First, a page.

Please baby please and have mercy on me Amanda Kramer!
please baby please
Directed by Amanda Kramer
With Andrea Riseborough, Harry Melling, Demi Moore, Ryan Simpkins, Karl Glusman and Mary Lynn Rajskub.
Have pity on me!
Directed by Amanda Kramer
With Sophie von Haselberg
The films directed by Amanda Kramer can often be boiled down to a few generalizations. The message of the piece is clear and thought-provoking, the sound design is quite spectacular, the story is creatively told in a short time frame, and yet it still feels like there’s a lot dead space. Maybe it’s because Kramer makes his point so well and so quickly, and the mid-sections of his films quiet down because you kind of know what to expect from there.
This is the case of the years 2018 ladyworld, for example, which saw a group of teenage girls trapped underground after an earthquake. Rotate lord of the flies, Kramer’s approach is not at all simple, and yet the result is not surprising. But it must be said that no director would take the same electrifying and bewitching path as Kramer to achieve his ends. With two new films released this week at the Rotterdam International Film Festival and her own dedicated ‘Focus’ section at the festival as well, Kramer is on her way to becoming one of the most exciting filmmakers in the world.
The festival opened with please baby pleasea stylish and absorbing psychosexual alternative to West Side Story. Set on Manhattan’s Lower East Side, the film sees a Detroit lace-up couple forever changed after witnessing a murder by a gang of boys dressed in 1950s leather jackets. new feelings both in Arthur, a discreet clarinetist, and in Suze, a loving housewife. Arthur, played wonderfully by Harry Melling, fixes and fantasizes about one of the gang members, lamenting his upbringing as a man forced to be masculine. And Suze just wants more attention from her husband. Andrea Riseborough is magnetic in the role, mesmerizing from second to second with her New York accent and expressive eyebrow makeup. “What is our marriage then?” A strange kind of friendship that started with a few sexual privileges? Suze asks a friend, increasingly desperate for an answer.
please baby please is beautifully crafted, from the villains’ T-bird style costumes to the vintage decor of the apartments, not to mention Suze’s shiny hair and makeup. But the whole world that Kramer conjured up here is complex and awe-inspiring. Arthur works part-time at a movie theater showing silent films—including a scene of two men fighting underwater—which are presumably illegal in this world. Suze envies a wealthy upstairs neighbor (a delightful Demi Moore trick) for her dishwasher. It’s a familiar, nostalgic setting turned upside down, highlighting the city’s vulgarity and dirty underbelly – somewhat reminiscent of movies like Pickup on South Street Where The asphalt jungle in this direction.
There are times when Kramer seems focused on illustrating the setting, and you may find yourself wishing the character or plot development would move forward. But there’s a lot to absorb as the film takes its time to come to a conclusion. Kramer examines our ideas of gender identity and attraction, through Arthur’s plight but also with the excellent casting of Ryan Simpkins and Mary Lynn Rajskub in ostensibly masculine roles. Not to mention the occasional musical break – the John Waters-esque icing on a compelling, if frustratingly slow-paced, piece of cinema.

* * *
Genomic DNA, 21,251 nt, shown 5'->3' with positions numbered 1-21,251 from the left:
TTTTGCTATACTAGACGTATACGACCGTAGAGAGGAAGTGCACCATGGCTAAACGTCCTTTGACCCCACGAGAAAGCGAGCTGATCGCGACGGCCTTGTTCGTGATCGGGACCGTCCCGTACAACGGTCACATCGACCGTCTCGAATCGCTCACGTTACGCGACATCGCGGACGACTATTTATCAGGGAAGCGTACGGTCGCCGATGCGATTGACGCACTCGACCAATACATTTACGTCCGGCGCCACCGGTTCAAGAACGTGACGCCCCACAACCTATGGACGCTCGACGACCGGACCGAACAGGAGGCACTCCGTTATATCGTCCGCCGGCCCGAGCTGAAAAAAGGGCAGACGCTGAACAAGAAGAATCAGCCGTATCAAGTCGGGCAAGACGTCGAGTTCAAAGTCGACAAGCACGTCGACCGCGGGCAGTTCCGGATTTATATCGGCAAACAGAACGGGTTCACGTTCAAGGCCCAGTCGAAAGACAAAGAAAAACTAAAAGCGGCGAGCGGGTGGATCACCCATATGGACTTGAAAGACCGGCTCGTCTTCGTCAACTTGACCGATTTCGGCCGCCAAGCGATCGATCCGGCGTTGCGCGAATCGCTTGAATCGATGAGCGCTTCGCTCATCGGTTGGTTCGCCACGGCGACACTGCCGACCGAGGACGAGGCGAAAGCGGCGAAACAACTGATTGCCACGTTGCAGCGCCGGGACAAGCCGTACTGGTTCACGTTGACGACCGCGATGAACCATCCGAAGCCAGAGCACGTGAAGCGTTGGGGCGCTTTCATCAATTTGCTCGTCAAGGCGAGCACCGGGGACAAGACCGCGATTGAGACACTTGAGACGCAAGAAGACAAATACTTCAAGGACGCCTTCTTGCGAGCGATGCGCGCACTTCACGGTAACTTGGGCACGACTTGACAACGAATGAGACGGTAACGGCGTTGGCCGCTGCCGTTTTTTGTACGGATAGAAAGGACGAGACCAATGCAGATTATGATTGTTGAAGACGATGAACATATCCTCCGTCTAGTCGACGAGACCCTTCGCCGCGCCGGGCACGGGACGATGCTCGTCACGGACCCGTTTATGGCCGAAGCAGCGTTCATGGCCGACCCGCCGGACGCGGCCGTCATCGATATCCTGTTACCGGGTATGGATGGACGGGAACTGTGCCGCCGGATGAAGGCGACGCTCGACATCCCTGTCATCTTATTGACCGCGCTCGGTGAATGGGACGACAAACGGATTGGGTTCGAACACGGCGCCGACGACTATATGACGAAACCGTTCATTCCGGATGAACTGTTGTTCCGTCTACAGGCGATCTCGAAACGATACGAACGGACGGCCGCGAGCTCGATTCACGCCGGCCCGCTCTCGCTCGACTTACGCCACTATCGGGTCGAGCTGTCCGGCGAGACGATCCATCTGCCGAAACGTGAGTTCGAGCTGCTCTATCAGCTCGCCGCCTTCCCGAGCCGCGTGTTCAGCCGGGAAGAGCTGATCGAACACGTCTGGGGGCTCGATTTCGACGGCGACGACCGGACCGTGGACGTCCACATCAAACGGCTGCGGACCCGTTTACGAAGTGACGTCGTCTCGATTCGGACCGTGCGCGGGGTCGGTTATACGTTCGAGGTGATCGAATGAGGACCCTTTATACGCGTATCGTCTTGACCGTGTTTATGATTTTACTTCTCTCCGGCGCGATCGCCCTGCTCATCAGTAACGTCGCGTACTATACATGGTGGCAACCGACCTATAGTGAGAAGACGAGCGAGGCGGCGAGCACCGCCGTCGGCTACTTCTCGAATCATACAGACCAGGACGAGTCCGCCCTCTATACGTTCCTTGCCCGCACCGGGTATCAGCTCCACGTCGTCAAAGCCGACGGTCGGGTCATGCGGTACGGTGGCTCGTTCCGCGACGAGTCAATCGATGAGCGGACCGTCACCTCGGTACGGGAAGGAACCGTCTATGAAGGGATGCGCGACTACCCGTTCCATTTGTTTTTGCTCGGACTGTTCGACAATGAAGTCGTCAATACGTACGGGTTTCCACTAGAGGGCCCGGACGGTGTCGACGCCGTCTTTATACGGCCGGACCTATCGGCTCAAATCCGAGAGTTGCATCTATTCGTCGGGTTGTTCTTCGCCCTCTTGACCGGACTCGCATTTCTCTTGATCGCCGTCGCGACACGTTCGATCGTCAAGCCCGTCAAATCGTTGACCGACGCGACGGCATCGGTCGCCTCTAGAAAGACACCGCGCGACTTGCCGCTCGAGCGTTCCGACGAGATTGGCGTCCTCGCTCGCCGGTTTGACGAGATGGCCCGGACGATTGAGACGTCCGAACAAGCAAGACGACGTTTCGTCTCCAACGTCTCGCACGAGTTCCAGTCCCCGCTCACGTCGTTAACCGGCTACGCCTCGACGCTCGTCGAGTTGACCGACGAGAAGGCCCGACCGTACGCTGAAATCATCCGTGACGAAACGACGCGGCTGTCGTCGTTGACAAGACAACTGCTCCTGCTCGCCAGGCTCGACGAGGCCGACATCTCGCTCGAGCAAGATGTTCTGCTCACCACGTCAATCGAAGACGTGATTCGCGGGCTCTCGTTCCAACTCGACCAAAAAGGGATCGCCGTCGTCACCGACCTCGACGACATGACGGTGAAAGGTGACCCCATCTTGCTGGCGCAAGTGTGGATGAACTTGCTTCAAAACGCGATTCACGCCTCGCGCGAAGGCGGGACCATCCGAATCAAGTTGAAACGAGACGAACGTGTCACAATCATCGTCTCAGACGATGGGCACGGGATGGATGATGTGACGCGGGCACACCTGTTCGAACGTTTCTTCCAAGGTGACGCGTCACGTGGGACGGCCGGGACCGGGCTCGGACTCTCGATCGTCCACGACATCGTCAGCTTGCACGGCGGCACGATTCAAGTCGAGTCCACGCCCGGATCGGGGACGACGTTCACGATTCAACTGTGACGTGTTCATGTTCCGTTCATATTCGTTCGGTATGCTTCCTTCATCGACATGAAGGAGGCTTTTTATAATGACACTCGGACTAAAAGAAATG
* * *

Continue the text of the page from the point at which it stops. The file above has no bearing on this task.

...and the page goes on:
As you would expect from Amanda Kramer, Have pity on me! is a completely different kettle. Sissy St. Claire has her first-ever Saturday night variety special, and it’s going to be wild. A cacophony of 80s America, Have pity on me! sees St. Claire trying to cope as something malevolent tries to invade the series. We see music and dancing, over-the-top patriotism and glittering outfits – it’s an 80-minute show. But the film is certainly best when the Sissy segments go slightly askew and the sinister forces rear their ugly heads; particularly strong is a section featuring the host reading letters received from his adoring fans. At the center of it all, Sophie von Haselberg’s impressively controlled turn keeps both the special and the film together, allowing for great understanding and character development in a short amount of time. Still, that doesn’t stop the film from feeling like a collection of vignettes, rather than a trip to St. Claire. The tension rises and falls without giving much thought to consistency and fades completely before the end. Here, Kramer gets carried away with the concept, and the story and structure aren’t well thought out. It’s a nice watch and very well produced: the production seems brilliantly frozen in time, and St. Claire is always engaging.
Amanda Kramer’s work is so varied and interesting; it’s no surprise that the director was chosen for a Focus section at a prestigious film festival like IFFR. With these two new pieces, Kramer reaffirms everything we already know about her new strength as a creator and director, and improves on some of the flaws of her other works. At the end, Have pity on me! feels like a minor work, literally a TV special that could almost be a mean video if it indulged in a little more gore. please baby please is more masterful, more expressive, more statement-making, and could become one of Kramer’s most notable films. This double outing, tantalizing as it is, only heightens the anticipation for whatever Kramer films next. Because one thing can be said about this director and the work she produces: no one in the world makes films like these.
please baby please – Scintillating Myth Rating – Movie: ★ ★ ★ ★ / Movie: ★ ★ ★
Have pity on me! – Scintillating Myth Rating – Movie: ★ ★ ★ / Movie: ★ ★